The government penalized victims for unlawful acts that traffickers compelled them to commit due to inadequate identification efforts.  Authorities penalized victims of sex trafficking, forced begging, and forced criminality with misdemeanor charges for petty crimes; some victims owed 10,000 to 15,000 convertible marks ($5,470 to $8,200) after receiving multiple fines.  The government reported that its SOPs incorporated non-penalization standards, but NGOs reported authorities still occasionally penalized victims due to a lack of familiarity with the SOPs exacerbated by frequent staff rotations and turnover.  Sub-state laws against “enticement to prostitution” permitted law enforcement to treat children 14 years and older as juveniles willingly engaging in commercial sex instead of victims of rape or sex trafficking.  The law provided witness protection and free legal aid, but lower courts did not possess necessary technical equipment to organize testimonies with adequate protection and confidentiality measures.  Additionally, the government relied on NGOs to provide free legal aid but did not disburse funding to the NGOs despite an agreement to do so.  The government also operated legal aid centers, but NGOs provided the bulk of the legal assistance to victims in practice.  The government did not consistently conduct victim-centered investigations and prosecutions.  For example, the government did not require prosecutors to have a certification on how to work with children, and child victims faced their traffickers in the waiting room before they were escorted to the court room, likely causing re-traumatization and/or creating opportunities to threaten and intimidate victims.  In previous years, law enforcement often interrogated child victims without a psychologist or social worker present, did not consistently notify victims’ lawyers when conducting interviews, and some courts required victims to testify with no prior notification or preparation.  Victims could obtain restitution through criminal proceedings or compensation through civil suits; in 2019, a district court awarded a victim 7,500 convertible marks ($4,100), but the victim has not received the restitution because seized properties and assets of the traffickers went toward the state budget rather than restitution.  SPO issued mandatory instructions for prosecutors to request restitution claims for trafficking cases, but judges generally rejected restitution in criminal proceedings and encouraged victims to seek compensation by filing civil suits.  Observers reported civil suits that required victims to submit new testimonies and medical examinations – causing re-traumatization – despite the government convicting their trafficker(s) in criminal proceedings.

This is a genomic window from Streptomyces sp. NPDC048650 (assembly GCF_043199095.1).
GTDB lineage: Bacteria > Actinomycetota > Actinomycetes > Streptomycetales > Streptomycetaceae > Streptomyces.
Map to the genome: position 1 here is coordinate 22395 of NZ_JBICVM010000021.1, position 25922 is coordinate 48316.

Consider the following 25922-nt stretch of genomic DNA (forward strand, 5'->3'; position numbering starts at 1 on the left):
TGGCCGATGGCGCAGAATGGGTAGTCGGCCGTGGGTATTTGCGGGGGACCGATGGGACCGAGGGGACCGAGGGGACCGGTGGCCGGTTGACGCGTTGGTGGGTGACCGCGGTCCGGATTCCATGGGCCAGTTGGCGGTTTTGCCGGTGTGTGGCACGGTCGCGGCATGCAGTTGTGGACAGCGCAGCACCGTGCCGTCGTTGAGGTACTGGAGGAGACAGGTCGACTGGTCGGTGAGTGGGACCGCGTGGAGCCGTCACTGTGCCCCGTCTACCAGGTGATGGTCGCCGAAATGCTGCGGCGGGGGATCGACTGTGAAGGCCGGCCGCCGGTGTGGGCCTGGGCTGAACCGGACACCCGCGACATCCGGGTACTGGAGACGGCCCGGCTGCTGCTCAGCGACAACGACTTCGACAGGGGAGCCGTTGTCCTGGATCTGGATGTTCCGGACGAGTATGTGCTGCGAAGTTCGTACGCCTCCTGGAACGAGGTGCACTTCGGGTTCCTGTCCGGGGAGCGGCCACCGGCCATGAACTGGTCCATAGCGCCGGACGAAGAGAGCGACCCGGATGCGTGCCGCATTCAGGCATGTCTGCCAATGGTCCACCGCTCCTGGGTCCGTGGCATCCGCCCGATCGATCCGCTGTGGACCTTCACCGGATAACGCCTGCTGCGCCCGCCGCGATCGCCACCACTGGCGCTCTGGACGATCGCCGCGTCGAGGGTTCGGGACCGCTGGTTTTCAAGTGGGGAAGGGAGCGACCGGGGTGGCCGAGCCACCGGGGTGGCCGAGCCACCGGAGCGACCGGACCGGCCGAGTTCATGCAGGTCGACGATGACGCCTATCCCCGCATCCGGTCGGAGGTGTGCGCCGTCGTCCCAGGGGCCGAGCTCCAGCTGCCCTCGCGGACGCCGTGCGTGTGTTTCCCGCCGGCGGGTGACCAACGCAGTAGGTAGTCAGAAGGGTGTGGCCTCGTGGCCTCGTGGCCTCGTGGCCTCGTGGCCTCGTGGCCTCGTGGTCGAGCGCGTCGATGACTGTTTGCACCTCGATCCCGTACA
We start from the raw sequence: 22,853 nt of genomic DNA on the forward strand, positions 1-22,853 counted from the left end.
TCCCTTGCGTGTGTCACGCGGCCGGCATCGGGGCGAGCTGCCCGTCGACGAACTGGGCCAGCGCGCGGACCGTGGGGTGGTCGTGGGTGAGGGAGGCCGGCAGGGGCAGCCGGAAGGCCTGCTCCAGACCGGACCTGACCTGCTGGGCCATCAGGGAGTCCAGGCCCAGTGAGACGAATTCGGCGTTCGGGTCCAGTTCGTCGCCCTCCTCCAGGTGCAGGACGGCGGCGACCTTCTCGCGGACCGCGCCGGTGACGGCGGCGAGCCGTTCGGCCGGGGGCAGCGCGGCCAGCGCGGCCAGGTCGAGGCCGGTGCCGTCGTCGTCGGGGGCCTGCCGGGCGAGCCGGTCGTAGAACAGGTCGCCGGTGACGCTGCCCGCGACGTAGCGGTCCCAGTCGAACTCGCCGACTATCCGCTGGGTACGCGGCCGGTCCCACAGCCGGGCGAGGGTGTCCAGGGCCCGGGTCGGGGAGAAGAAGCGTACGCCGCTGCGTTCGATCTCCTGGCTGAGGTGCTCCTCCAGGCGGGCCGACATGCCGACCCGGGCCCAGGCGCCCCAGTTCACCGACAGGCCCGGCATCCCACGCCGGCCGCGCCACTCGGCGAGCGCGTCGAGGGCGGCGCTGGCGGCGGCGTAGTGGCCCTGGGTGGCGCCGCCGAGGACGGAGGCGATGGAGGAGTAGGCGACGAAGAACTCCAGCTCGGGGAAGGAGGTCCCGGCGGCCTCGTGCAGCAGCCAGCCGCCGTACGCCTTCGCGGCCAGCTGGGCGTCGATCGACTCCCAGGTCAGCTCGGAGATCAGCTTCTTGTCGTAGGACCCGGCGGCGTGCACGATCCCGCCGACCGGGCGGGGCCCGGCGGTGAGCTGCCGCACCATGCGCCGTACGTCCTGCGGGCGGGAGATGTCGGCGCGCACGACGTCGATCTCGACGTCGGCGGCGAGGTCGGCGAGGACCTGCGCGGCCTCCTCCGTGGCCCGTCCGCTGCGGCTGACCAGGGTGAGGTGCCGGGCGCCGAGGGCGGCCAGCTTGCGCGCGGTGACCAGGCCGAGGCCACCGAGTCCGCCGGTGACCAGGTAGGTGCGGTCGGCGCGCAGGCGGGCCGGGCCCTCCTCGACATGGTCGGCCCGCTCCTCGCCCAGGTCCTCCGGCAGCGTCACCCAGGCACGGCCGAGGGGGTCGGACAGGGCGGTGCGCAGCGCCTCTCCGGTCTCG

The government maintained efforts to prevent trafficking.  The government implemented the 2020-2023 national strategy, and the State Coordinator produced an annual progress report and organized four coordination meetings with international organizations and local NGOs and three coordination meetings with RMTs.  Additionally, the state, Federation, RS, BD, and all 10 cantons adopted and implemented their action plans.  The government maintained 18 RMTs: 11 in the Federation (10 cantonal and one at the Federation entity level), six in the RS, and one in BD.  RMTs consisted of law enforcement, government, and NGO representatives and a Ministry of Interior official as the coordinator.  Five cantonal governments in the Federation allocated honorariums for RMT members to encourage participation.  For example, Sarajevo Canton approved and disbursed honorariums of 300 convertible marks ($160) per month for each RMT member for an annual total of 72,000 convertible marks ($39,340).  Herzegovina Neretva Canton also allocated 200 convertible marks ($110) for each RMT member for an annual total of 19,200 convertible marks ($10,490).  However, BD and five cantonal governments failed to budget honorariums and some participants reported difficulties in dedicating time to participate or coordinate RMTs, particularly with no honorariums and additional work duties.  The government, with financial and technical assistance from NGOs, trained RMT members but only one Romani activist was included in RMTs.  The government allocated 10,000 convertible marks ($5,460) to three local NGOs to conduct an awareness campaign for the public on proactive identification.  The government budgeted 1.3 million convertible marks ($710,380) to increase access to housing, employment, healthcare, and education for the Romani community; however, the government did not disburse the funding after the Minister of Human Rights and Refugees was arrested on corruption charges, which delayed the submission of grant decisions to the COM for approval.  State-level institutions regulated recruitment agencies and required agencies to obtain a license and register, but labor inspectors lacked resources to adequately inspect recruitment agencies and did not report if they inspected any agencies during the reporting period.  The government did not make efforts to reduce the demand for commercial sex acts.  The government did not provide anti-trafficking training for its diplomatic personnel.

As reported over the past five years, human traffickers exploit domestic and foreign victims in BiH, and traffickers exploit victims from BiH abroad.  In 2022, traffickers exploited foreign victims from Afghanistan and Pakistan in sex trafficking.  In previous years, victims from Afghanistan, Cuba, The Gambia, Libya, Serbia, Sri Lanka, and neighboring Balkan countries were exploited in BiH.  Traffickers exploit BiH women and girls in sex trafficking within the country in private residences and motels.  Romani children are exploited in forced begging, forced criminality, sex trafficking, and domestic servitude in forced marriages.  Foreign women and girls from other European countries are vulnerable to sex trafficking within the country.  Traffickers exploit BiH victims in sex trafficking and forced labor in construction and other sectors in other countries across Europe.  Migrants and refugees from Afghanistan, Iran, Iraq, Pakistan, Syria, and neighboring countries traveling through, stranded in, or being smuggled through BiH are vulnerable to trafficking, particularly women and unaccompanied children.

U.S. Department of State

The Lessons of 1989: Freedom and Our Future